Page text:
A phishing scam that led to a cyberattack on Employee Online was an extremely close call. This is an urgent reminder that all of us must be vigilant; not just when surfing the web or using social media, but even when using email.
It only takes one person and one click to put all of us at risk for identity theft.
The attempt to take over employee accounts last Wednesday originated in Germany. The hacker sent emails to random Highline staff from a list likely purchased off the dark web. The yellow caution bar at the top of the message and the sender’s address (not ending in highlineschools.org) should have alerted recipients that this was not from inside our school district.
Nonetheless, one staff member was fooled by seeing “Highline Public Schools” in the from line and responded. This enabled the hacker to create a highlineschools.org address and send emails to around 2,000 HPS accounts with what looked like a legit internal email (no caution bar) and a link to a fake Employee Online website.
The fake website, based in Australia, collected login credentials from over 300 employees.
This phish was not a random attack. It had been researched and planned.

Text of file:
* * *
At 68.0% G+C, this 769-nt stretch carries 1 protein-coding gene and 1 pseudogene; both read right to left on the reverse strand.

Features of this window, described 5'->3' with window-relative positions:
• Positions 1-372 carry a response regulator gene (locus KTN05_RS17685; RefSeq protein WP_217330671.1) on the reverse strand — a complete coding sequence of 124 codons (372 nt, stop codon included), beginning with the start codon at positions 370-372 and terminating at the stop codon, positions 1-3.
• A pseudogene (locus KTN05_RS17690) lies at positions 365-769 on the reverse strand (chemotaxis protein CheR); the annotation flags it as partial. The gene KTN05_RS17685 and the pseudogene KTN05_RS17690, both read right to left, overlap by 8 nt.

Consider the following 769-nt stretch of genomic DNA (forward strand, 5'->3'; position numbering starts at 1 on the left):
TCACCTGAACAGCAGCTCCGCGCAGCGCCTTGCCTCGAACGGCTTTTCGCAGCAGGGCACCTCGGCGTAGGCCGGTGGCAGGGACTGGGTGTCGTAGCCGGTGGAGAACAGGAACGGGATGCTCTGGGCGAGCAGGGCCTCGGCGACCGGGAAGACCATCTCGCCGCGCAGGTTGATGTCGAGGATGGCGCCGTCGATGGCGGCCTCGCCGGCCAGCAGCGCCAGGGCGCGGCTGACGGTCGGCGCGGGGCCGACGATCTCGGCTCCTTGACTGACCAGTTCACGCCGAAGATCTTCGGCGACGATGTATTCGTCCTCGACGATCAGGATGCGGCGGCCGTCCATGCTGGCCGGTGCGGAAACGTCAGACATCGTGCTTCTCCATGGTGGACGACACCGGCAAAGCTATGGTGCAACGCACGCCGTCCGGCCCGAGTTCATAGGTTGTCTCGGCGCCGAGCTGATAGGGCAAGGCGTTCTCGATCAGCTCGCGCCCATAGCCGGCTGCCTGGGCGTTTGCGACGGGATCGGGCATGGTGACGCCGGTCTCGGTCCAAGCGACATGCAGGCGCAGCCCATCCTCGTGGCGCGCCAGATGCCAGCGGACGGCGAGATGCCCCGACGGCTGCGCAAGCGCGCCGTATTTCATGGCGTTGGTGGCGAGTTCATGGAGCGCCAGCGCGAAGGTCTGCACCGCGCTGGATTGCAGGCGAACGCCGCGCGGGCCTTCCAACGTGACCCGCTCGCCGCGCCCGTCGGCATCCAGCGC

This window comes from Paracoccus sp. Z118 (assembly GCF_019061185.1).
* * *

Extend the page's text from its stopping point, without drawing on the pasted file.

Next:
Our Technology Services team swung into action as soon as the scam was reported by alert users. Our team removed over 1,500 unread messages from email boxes and helped impacted staff change their passwords. Tech Services staff contained the attack, but twenty people were pulled from their work for two days to do it.
What should you do to prevent another attack?
- Be skeptical about any message with a yellow caution bar asking you to click a link, listen to a voicemail or open an attachment. Hover over the address, image or attachment to see if it is a URL, which might be suspect.
- Look carefully at the sender’s address. If it doesn’t end in highlineschools.org, (even if Highline Public Schools or a familiar name is typed in the from line), be suspicious.
- Forward any suspicious messages to email@example.com.